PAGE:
The Government has launched the consultation on the Planning for the Future White Paper, with the aim of reforming the planning system, to streamline the planning process and accelerate delivery of new homes.
The White Paper sets out three pillars which will form the future of the planning system.
Firstly, ‘Planning for development’. In a new approach to plan making it is the proposed move towards a ‘zonal’ planning system, with land allocated as one of three zones, Growth Areas (suitable for substantial and comprehensive development e.g. new settlements and urban extensions), Renewal Areas (existing built areas where smaller development is appropriate, such as existing residential areas, town centres, rural areas and infill sites in villages) and Protected Areas (Green Belt, Conservation Areas and AONBs, as well as areas of countryside outside of defined Growth or Renewal Areas).
As part of this move to a more zonal system it is proposed that Local Plans should be more focused, clear and transparent with the new plans being assessed against a single statutory ‘sustainable development’ test rather than the ‘soundness test’, to ensure plans strike the right balance between environmental, social and economic objectives, in order to secure a faster route to securing permission.
A revised standard methodology for calculating the supply of housing will be created. This will establish the housing requirement at a national level and it will then be the responsibility of the local planning authority to allocate land sufficient to meet the requirement over the plan period, which is proposed to be reduced to 10 years.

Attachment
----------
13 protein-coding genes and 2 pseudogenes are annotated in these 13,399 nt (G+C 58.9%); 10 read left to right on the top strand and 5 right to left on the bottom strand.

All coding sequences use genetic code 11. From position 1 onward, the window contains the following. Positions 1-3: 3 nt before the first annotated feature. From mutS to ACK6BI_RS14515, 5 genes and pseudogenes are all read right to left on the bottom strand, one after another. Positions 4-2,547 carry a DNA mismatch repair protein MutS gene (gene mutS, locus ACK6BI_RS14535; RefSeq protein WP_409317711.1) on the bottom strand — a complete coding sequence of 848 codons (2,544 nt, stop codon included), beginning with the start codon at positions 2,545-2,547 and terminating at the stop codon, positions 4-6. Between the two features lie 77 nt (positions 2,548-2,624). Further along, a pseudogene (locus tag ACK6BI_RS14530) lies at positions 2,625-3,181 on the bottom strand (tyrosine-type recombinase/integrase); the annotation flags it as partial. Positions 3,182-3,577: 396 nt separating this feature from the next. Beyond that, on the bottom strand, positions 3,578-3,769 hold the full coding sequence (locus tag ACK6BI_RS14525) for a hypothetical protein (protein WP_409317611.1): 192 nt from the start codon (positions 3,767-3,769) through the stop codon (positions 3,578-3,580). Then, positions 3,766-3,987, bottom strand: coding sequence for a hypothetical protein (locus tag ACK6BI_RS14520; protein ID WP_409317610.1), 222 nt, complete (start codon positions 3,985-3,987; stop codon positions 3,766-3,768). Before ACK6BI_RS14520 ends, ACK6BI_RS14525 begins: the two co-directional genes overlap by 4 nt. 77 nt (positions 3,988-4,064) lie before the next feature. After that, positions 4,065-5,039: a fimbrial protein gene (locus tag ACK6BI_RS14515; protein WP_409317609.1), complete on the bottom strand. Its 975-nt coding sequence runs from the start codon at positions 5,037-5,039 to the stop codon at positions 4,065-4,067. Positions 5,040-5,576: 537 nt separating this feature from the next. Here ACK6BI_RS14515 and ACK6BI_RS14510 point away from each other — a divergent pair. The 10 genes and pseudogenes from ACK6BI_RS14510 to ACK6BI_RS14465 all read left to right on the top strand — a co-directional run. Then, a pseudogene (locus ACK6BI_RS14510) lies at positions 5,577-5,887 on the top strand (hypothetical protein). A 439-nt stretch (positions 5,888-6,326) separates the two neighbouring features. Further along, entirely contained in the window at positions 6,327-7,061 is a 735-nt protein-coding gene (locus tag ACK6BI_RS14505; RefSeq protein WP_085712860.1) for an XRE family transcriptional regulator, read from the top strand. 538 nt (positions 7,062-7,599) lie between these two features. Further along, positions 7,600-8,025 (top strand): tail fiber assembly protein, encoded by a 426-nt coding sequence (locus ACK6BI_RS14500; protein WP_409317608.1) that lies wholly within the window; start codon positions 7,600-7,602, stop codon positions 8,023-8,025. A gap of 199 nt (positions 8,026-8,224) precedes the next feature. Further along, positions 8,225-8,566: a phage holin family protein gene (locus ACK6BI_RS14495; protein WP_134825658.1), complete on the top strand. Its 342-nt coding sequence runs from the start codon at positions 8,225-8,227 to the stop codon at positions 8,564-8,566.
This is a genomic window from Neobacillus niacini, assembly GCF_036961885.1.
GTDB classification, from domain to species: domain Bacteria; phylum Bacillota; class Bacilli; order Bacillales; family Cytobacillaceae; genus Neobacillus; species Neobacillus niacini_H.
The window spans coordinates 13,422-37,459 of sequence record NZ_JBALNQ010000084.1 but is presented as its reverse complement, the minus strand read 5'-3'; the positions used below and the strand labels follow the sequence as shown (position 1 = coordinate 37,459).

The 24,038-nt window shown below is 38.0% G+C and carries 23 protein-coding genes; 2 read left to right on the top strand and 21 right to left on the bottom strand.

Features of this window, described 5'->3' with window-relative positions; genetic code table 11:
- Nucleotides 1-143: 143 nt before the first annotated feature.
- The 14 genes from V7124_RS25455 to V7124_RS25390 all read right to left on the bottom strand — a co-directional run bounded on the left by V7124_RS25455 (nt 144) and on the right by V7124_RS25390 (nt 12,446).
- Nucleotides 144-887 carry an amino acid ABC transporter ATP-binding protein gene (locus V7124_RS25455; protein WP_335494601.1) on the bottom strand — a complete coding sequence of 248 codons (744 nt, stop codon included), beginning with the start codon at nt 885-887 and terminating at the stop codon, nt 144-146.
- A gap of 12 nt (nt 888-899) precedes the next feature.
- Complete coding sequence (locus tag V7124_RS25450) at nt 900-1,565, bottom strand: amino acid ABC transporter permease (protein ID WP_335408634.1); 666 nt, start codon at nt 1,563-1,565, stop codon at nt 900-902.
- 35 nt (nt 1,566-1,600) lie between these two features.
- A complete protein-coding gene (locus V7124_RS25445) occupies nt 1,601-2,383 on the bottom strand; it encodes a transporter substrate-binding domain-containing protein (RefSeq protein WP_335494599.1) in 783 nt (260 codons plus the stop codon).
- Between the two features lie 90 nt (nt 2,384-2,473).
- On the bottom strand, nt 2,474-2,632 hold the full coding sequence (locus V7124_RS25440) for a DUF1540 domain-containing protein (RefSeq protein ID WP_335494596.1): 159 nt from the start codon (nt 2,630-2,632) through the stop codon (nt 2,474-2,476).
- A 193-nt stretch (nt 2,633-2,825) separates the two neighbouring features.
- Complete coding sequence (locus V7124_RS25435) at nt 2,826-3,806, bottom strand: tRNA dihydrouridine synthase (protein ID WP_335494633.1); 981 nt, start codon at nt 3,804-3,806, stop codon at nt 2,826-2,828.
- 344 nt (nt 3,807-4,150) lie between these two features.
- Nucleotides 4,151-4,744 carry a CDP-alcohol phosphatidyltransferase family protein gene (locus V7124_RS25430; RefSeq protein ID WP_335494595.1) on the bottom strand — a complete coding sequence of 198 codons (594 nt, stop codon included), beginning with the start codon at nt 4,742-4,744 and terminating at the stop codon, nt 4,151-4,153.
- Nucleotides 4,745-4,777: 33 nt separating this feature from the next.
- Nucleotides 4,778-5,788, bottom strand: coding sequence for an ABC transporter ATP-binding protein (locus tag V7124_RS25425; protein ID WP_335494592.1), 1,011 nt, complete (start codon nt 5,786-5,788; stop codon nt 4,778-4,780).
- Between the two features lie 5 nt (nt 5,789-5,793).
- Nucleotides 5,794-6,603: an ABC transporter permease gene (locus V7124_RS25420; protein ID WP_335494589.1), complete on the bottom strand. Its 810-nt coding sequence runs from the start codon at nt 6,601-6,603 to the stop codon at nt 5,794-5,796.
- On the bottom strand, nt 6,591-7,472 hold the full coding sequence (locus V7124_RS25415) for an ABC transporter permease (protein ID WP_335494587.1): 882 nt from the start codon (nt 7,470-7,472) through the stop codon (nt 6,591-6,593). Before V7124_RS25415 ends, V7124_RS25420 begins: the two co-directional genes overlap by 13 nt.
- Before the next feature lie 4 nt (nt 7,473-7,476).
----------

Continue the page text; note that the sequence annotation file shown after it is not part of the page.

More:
As part of the proposed streamlined approach to development management generic development management policies will be set out in a revised NPPF and outline planning permission will automatically be granted for the principle of development in Growth Areas, therefore only detailed planning permission would be required. In ‘Renewal’ areas, be a presumption in favour of development would apply, and other forms of development may benefit from an ‘automatic consent’ subject to prior approval.
Pillar Two ‘Planning for beautiful and sustainable places’ seek to create a vision for places and engaging communities. To achieve this a National Model Design Code will be published setting out more detailed design parameters for development in different types of locations.
Pillar Three ‘Planning for infrastructure and connected places’ focuses on reforms to developer contributions with proposals to replace Section 106 agreements and CIL with a consolidated nationally set ‘Infrastructure Levy’ to be charged on the final value of the development and levied at the point of occupation.
The consultation is open until 11.45pm on 29th October 2020 and if you wish to discuss the proposed changes please contact our experienced planning team.